In turbulent times, many Britons see the monarchy as something enduring and providing stability. Over half of us see it as something we can be proud of. While Brexit has dominated the headlines in 2019, the private lives of the Royals have given it a run for its money.

The Royals have had their fair share of headlines this year, most recently with the scandal surrounding Prince Andrew’s friendship with Jeffrey Epstein, but also focus being put on Prince Harry and his wife the Duchess of Sussex, known to many as Meghan Markle.

The tabloids led the charge in their critique of Harry’s new wife, and legal intervention by the couple came in response. Perhaps the Duchess will take some solace in knowing that, according to new Ipsos MORI polling, nearly half the British public (43%) think she is the most unfairly treated Royal by the media.

One of the many media stories about the couple this year was the exposé about the cost of their renovations at Frogmore Cottage – reported to have cost £2.4 million of public funds. The media went to town on the expenditure, encouraging uproar during a period of austerity.

The Queen may, however, be interested to see that our research shows there is continued support for the expense of the monarchy, with just three in ten Britons saying that the Royals are an expense we cannot afford, while nearly half (43%) of us disagree. That said, just one in ten Britons can accurately guess the cost of the annual Sovereign Grant, with the majority guessing lower than the £82 million figure granted in 2019.

A more pressing issue for the Royal Family is the media storm surrounding Prince Andrew. As we go to press he has stepped back from royal duties, but our long-term trends suggest that the family has weathered many a storm in the past and it looks likely this one (although it may shake the foundations) will also pass – or be limited to the reputational damage of an individual, rather than that of the institution of the Monarchy as a whole.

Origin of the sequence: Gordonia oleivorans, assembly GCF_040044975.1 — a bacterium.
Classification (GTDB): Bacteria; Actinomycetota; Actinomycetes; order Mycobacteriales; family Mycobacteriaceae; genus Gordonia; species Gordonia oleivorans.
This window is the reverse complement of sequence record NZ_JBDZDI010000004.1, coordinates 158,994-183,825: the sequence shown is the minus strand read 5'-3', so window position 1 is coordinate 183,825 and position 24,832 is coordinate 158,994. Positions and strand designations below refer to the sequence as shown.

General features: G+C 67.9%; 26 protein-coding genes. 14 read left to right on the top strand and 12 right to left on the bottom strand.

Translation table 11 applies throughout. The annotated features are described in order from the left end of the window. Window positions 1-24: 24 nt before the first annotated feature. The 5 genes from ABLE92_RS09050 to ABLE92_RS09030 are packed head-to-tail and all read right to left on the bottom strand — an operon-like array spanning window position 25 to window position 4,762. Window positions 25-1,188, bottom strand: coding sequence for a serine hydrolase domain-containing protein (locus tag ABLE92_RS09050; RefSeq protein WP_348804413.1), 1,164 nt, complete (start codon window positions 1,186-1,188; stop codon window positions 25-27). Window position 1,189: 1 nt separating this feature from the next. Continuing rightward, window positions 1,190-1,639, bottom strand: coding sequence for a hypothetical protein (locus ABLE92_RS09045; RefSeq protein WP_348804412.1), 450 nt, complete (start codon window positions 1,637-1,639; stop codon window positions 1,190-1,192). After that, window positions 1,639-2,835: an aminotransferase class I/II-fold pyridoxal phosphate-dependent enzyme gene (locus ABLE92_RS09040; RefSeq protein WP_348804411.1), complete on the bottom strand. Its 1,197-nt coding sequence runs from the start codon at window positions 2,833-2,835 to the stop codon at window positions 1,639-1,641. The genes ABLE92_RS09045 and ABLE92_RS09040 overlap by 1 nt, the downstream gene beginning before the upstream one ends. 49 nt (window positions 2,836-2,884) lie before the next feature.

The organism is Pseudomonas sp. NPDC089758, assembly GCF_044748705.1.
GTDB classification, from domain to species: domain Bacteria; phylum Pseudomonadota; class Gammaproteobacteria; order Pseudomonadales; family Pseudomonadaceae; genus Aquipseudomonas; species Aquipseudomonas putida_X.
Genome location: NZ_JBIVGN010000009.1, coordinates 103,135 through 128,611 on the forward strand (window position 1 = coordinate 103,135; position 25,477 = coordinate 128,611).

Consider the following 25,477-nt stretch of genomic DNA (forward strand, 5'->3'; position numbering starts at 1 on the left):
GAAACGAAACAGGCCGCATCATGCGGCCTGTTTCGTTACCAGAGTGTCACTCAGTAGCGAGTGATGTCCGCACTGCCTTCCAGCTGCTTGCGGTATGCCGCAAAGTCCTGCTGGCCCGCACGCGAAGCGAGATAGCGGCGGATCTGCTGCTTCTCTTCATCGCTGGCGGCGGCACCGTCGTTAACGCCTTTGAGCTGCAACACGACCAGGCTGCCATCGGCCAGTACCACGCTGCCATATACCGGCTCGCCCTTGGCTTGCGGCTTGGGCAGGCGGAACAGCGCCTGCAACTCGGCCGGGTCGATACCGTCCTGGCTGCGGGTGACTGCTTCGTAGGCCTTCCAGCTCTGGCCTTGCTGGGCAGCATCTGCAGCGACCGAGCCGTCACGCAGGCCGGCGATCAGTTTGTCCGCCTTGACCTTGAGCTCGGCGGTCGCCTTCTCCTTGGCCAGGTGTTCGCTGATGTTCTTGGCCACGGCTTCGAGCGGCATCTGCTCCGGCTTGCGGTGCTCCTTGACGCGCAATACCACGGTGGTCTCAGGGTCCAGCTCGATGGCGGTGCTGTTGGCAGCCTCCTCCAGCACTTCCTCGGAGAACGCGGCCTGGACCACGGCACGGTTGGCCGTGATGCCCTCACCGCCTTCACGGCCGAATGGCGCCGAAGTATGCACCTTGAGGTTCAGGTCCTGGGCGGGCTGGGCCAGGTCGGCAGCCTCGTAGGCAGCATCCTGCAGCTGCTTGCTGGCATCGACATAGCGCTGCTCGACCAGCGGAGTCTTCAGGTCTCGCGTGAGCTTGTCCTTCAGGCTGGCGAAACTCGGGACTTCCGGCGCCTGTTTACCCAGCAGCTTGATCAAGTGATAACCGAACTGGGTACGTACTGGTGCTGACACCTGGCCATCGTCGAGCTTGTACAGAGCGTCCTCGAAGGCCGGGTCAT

When millions are being spent on renovating properties, and potential scandals appearing in their private lives, the Royals have to work hard to offset this with their PR and charitable activities. So, which of the Royals is balancing this best in 2019?

The work of the younger Royals has been part of a massive shift in Britain in normalising discussions about mental health, as they discussed their feelings after losing their mother. Public awareness and concern has doubled since their intervention, and the Government has pledged more resources.
Despite media attention around his spending since his engagement, Prince Harry is seen as the most in touch with the ordinary man or woman on the street, according to 32% of us. Followed by the Duchess of Cambridge, Kate Middleton (28%), cited for her Halloween shopping in Tesco and rewearing her high street wardrobe.

Only one in ten people view the Queen as in touch with the masses, but then how many 93-year-olds are? And, whether it’s true or not, it does little to impact our feelings about her, as she remains the most popular Royal.